“Men tend to be the most challenging people to shop for,” says  an Adams Media marketer. And the Man Cave site boasts of having the  solution: “Yes, guys do read—they like it, in fact. It’s here that  you’ll find the perfect gift for the man in your life.” But check out  the selection of titles: How Do You Light a Fart?, 100 Sexiest Women in Comics, and Sweet ’Stache: 50 Badass Mustaches and the Faces Who Sport Them, to name just a few.
Ahh … so they didn’t mean literary novels and memoirs that might  appeal to not-big-reader guys. They meant gifty books that nobody  really wants but that are stamped “For Guys.” Books about farts and  mustaches. You know, the book equivalent of a tie printed with golf  tees.
What would you suggest for a real literary man cave?

The Literary Man Cave:

In theory, we love the idea of the newly debuted Man Cave. Hosted by Adams Media, it’s  an online bookstore targeted directly at male readers and those who buy gifts for them, according to Publishers Weekly. How perfect!

“Men tend to be the most challenging people to shop for,” says an Adams Media marketer. And the Man Cave site boasts of having the solution: “Yes, guys do read—they like it, in fact. It’s here that you’ll find the perfect gift for the man in your life.” But check out the selection of titles: How Do You Light a Fart?, 100 Sexiest Women in Comics, and Sweet ’Stache: 50 Badass Mustaches and the Faces Who Sport Them, to name just a few.

Ahh … so they didn’t mean literary novels and memoirs that might appeal to not-big-reader guys. They meant gifty books that nobody really wants but that are stamped “For Guys.” Books about farts and mustaches. You know, the book equivalent of a tie printed with golf tees.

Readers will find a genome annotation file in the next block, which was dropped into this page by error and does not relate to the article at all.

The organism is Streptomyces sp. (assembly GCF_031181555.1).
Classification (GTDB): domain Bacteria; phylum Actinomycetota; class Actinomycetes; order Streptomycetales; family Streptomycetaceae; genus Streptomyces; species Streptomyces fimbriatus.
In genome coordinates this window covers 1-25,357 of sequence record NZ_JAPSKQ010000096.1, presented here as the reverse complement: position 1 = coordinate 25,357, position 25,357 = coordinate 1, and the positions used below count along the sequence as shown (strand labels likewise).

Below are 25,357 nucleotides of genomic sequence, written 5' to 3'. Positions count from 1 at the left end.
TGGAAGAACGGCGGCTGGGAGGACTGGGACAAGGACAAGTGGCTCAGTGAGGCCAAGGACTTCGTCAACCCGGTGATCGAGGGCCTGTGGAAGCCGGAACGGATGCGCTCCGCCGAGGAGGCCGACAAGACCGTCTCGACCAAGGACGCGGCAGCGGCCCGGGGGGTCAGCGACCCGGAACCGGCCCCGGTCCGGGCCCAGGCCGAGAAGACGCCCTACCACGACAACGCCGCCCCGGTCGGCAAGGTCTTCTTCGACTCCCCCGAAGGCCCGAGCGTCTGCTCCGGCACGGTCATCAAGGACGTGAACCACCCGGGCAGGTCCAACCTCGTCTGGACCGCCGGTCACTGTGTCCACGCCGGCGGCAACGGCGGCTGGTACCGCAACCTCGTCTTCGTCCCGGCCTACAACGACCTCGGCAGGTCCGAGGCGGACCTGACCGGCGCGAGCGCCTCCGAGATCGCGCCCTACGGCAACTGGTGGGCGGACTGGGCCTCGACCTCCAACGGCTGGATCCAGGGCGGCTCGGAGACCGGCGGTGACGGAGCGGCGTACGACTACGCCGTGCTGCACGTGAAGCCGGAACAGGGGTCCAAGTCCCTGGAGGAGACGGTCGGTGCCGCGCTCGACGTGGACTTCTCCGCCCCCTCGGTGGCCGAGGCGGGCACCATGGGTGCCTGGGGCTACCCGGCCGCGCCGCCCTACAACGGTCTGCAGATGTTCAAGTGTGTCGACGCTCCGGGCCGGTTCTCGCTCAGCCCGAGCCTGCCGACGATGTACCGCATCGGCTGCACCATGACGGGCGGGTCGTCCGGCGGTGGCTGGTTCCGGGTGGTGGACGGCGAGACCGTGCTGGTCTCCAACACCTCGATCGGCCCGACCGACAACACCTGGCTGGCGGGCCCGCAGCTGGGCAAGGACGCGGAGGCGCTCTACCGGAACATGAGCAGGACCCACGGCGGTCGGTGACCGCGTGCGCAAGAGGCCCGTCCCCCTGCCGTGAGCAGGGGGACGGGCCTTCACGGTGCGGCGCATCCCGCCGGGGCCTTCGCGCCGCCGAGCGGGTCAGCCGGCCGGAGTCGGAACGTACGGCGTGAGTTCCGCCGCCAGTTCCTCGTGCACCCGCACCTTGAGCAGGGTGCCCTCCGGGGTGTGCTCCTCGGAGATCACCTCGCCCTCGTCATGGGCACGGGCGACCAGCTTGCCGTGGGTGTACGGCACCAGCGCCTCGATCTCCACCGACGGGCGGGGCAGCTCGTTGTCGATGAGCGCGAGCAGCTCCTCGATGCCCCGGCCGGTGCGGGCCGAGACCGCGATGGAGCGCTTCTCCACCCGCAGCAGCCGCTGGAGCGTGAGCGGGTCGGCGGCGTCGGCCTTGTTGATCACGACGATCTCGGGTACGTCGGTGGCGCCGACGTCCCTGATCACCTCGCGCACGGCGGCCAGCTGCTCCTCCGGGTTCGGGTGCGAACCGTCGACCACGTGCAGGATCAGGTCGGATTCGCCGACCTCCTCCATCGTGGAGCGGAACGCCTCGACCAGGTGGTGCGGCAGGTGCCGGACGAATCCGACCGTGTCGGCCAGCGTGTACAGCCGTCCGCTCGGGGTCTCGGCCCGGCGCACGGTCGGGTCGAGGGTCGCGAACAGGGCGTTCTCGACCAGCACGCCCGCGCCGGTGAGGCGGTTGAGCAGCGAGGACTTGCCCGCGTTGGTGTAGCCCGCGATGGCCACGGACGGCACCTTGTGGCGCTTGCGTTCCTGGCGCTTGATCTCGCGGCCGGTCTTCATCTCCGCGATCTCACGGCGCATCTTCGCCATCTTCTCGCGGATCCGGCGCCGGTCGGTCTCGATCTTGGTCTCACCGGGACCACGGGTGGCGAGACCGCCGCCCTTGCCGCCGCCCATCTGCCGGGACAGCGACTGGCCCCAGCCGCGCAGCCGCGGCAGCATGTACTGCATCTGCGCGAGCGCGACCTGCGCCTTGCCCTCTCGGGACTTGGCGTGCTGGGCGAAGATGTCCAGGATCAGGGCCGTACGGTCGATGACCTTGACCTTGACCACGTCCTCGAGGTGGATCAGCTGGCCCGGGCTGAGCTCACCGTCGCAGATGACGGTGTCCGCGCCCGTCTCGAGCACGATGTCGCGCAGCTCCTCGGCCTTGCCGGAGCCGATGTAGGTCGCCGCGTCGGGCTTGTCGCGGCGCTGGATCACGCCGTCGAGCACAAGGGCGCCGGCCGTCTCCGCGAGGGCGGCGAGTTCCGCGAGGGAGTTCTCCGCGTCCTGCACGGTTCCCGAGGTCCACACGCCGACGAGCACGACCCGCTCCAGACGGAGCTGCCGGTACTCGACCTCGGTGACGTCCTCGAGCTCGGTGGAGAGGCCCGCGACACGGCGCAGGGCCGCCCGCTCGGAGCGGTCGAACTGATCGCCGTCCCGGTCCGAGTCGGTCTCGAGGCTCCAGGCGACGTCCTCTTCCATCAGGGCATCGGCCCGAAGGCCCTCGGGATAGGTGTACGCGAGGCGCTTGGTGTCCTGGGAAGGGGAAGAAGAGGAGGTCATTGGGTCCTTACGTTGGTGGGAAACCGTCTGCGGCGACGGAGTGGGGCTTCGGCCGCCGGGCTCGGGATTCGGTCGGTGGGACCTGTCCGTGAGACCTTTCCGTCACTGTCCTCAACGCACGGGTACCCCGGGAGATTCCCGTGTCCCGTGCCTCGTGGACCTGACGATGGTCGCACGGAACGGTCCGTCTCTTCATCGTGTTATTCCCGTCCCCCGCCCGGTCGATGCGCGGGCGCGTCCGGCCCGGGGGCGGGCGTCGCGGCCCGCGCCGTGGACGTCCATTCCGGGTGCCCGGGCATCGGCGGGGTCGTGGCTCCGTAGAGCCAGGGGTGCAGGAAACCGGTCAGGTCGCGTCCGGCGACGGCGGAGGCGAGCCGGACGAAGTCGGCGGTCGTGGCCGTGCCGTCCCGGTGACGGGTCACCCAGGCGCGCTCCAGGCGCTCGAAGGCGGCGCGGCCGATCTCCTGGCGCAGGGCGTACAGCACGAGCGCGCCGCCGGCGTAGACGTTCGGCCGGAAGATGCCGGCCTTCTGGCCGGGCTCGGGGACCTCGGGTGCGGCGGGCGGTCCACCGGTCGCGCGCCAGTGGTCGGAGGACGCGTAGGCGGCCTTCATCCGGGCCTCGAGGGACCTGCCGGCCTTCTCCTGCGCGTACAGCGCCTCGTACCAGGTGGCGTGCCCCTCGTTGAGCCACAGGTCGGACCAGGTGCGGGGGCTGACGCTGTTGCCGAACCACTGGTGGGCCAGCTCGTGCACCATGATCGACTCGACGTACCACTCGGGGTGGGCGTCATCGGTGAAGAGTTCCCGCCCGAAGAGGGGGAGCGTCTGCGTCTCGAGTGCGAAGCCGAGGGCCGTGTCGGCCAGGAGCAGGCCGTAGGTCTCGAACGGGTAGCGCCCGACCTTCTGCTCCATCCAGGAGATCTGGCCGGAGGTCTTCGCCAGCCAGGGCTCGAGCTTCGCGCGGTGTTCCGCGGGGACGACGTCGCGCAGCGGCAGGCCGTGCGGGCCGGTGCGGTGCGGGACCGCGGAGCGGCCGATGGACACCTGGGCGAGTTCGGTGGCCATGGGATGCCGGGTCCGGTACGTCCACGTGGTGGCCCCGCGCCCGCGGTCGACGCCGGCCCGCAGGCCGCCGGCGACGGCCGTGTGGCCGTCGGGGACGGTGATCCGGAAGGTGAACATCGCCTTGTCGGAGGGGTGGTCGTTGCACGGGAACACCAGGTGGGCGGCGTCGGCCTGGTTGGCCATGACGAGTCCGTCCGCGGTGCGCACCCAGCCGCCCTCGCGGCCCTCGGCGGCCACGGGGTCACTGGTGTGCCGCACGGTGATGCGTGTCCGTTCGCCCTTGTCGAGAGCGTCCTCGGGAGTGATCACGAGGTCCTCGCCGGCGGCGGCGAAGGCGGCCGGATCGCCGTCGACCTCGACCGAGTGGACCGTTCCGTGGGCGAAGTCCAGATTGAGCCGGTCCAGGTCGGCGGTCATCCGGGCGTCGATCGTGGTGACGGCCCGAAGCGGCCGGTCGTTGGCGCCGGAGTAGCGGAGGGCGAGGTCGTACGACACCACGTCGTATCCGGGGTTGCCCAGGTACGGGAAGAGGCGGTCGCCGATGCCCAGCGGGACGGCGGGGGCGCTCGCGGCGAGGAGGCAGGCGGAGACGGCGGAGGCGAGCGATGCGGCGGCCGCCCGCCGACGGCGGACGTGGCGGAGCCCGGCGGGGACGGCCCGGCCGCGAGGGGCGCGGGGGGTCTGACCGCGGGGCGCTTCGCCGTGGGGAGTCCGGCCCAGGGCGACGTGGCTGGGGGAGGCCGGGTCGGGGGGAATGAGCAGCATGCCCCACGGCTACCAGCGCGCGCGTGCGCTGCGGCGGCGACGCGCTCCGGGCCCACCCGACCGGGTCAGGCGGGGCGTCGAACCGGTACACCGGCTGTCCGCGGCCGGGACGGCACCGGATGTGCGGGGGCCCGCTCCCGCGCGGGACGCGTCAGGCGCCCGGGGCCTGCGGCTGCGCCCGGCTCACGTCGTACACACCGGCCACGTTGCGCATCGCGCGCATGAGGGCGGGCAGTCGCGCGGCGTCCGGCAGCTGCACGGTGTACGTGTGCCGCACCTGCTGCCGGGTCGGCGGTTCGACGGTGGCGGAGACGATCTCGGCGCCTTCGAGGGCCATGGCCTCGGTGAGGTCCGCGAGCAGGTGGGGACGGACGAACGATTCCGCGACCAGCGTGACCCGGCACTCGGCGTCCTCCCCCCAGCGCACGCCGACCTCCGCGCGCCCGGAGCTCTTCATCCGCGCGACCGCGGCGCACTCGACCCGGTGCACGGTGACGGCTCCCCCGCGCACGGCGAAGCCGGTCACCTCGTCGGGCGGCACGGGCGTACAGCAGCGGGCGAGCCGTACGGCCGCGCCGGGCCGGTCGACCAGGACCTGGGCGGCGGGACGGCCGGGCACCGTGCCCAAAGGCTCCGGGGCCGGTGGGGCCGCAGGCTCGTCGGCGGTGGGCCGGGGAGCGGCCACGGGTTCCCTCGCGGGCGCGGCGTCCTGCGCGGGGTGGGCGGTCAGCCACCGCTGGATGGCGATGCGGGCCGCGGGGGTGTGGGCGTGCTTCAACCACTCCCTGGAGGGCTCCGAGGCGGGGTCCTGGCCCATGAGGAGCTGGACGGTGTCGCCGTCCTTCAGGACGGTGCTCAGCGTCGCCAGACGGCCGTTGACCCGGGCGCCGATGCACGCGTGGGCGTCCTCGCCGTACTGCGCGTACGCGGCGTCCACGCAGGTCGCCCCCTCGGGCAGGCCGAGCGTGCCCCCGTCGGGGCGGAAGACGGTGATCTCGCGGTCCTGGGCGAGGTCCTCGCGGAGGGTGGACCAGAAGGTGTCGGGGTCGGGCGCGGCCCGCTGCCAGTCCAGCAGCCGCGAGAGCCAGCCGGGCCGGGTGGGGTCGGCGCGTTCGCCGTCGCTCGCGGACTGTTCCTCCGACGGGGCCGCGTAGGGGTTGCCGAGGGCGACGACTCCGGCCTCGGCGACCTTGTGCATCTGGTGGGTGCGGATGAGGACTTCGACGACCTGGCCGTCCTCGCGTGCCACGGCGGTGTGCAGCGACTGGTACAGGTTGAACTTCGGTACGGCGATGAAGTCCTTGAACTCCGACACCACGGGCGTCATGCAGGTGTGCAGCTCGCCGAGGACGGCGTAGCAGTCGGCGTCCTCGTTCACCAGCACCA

What would you suggest for a real literary man cave?

Tags: lit men gifts

Literary Execution: In a piece published by The American Conservative in September, author John Rodden encourages readers to revisit “A Hanging,” a moving, first-person story about the public execution of an unidentified Indian man in Burma. Published in 1931, the 2,000 word essay proved to be literary breakthrough for a 28-year-old author named Eric  Blair—who, two years later, would adopt the pen name George Orwell.
Keep reading …

Literary Execution: In a piece published by The American Conservative in September, author John Rodden encourages readers to revisit “A Hanging,” a moving, first-person story about the public execution of an unidentified Indian man in Burma. Published in 1931, the 2,000 word essay proved to be literary breakthrough for a 28-year-old author named Eric Blair—who, two years later, would adopt the pen name George Orwell.

Keep reading …

The Art of Creative Uncreativity